A bill proposing to end Connecticut’s film tax credit program has received support across the ideological and political spectrum, but companies and workers in the industry turned out en masse to oppose it. CREDIT: SHAHRZAD RASEKH / CT MIRROR

One of Connecticut’s largest business tax credit programs, which has conveyed over $1.5 billion to film and television productions in the state over nearly two decades, could be cut this year.

The General Assembly is weighing legislation that would eliminate the incentive programs, and the bill has drawn support from both Republican and Democratic party leadership. The bill’s sponsors include House Majority Leader Rep. Jason Rojas, D-East Hartford, and Deputy House Minority Leader Vincent J. Candelora, R-North Branford.

As the legislature wrestles with self-imposed spending and borrowing caps — which have constrained state investments in education, social services and tax relief for low-income families — the prospect of eliminating an annual business incentive program of more than $100 million has broad ideological appeal.

“This session, it is imperative that the General Assembly use the funding available to it in ways that provide benefits for individuals most in need of aid,” Rojas said in written testimony to the legislature’s Finance, Revenue and Bonding Committee. “The current scope of the Film Tax Credit does not achieve this, and its elimination would open opportunities to better serve all of Connecticut’s communities.”

But the industry is fighting back. On Wednesday, a public hearing on H.B. 5110 drew more than 200 public comments opposing the bill. Actors, producers, film editors and other technicians who work in film and television turned up to the Legislative Office Building wearing matching purple T-shirts and holding signs that read: “FILMS = JOBS.”

Name brand media companies with significant operations in the state, including ESPN and NBCUniversal, also argued for keeping the tax credits in place. In written testimony, the companies outlined the economic impact they’ve had in the state.

Veronica Sullivan, a senior vice president, said NBCUniversal has invested more than $1 billion in Connecticut and employs 1,500 people across multiple sites, including the global headquarters for NBC Sports in Stamford and New Britain-based NBC Connecticut station WVIT.

“The stability of this economic development tool is a significant factor in our decision-making for future expansion in Connecticut and further growth of permanent full-time jobs,” Sullivan wrote.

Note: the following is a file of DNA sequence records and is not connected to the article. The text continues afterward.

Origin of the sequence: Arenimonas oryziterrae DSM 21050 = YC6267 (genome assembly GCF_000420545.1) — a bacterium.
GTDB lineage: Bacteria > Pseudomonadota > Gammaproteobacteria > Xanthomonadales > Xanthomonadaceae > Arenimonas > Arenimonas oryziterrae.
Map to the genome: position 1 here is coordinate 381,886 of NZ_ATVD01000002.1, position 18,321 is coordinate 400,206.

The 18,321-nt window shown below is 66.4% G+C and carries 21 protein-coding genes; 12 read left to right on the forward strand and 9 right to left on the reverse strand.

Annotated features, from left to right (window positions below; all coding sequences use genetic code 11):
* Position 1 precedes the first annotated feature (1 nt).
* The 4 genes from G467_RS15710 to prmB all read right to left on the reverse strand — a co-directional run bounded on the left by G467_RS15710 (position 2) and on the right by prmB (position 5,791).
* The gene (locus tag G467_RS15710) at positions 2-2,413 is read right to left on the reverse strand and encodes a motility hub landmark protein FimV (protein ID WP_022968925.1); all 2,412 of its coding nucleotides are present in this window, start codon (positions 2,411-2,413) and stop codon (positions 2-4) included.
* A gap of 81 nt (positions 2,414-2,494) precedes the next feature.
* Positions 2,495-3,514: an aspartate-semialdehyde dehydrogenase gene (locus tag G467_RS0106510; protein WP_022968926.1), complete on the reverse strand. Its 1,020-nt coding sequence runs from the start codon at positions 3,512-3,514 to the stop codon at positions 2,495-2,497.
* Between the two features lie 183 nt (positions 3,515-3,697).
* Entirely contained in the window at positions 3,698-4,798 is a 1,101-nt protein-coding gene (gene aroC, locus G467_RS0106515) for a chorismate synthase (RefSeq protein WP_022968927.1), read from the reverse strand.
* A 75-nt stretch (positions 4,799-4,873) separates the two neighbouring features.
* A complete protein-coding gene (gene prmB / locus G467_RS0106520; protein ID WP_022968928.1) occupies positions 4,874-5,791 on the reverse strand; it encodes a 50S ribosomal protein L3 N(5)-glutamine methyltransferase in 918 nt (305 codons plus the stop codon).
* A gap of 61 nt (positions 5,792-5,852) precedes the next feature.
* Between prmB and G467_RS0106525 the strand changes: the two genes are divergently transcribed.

Mark Brennan of ESPN highlighted the company’s 1.5 million square feet of operations at its headquarters in Bristol, where it employs 3,600 people. Those operations, Brennan and Sullivan said, also support hundreds of local vendors.

“Repealing or changing the credit will not only affect the media ‘industry’ in the state — but will cause a chilling effect on ESPN future growth in Connecticut and a ripple effect throughout the state economy,” Brennan wrote.

Much of the testimony from industry representatives argued that without the incentive program, film, television and media production would likely leave Connecticut for other locations with stronger tax credit programs — echoing the conclusion of a 2022 report from the state’s Department of Economic and Community Development.

But that very argument is reason enough to seriously consider eliminating the credits, said Patrick O’Brien, an analyst with economic policy and children’s advocacy group CT Voices for Children, who testified in support to the bill.

“There could be an argument made for, ‘Well, we’ll lose money short-term, then you’ll have a self-sustaining industry,’” O’Brien told lawmakers Wednesday. “But the primary argument for maintaining these tax credits is essentially that the industry is going to collapse without them. From a public policy perspective, that’s really an argument for eliminating them — it just means you’re on a financial dead end.”

Instead, CT Voices wants to see the legislature redirect the annual $100 million in film tax credits toward a child tax credit, which they argue would offer a stronger return on investment.

CT Voices was joined in its opposition by the Yankee Institute, a conservative think tank. Bryce Chinault, a lobbyist for the group, suggested redirecting the funds to a new tax credit program lawmakers are considering, H.B. 5101, which would incentivize donations to nonprofit organizations that fund education scholarships.

“You could give tax credits to make orange groves along the Merritt Parkway, and you might be able to grow some. That doesn’t mean it’s an effective use of scarce resources,” Chinault said.

“A much more efficient way of growing both the film and [broader] industry here is to lower taxes and make this place a more workable and tenable place where people can live, grow and prosper than it is to single out any one industry in this way.”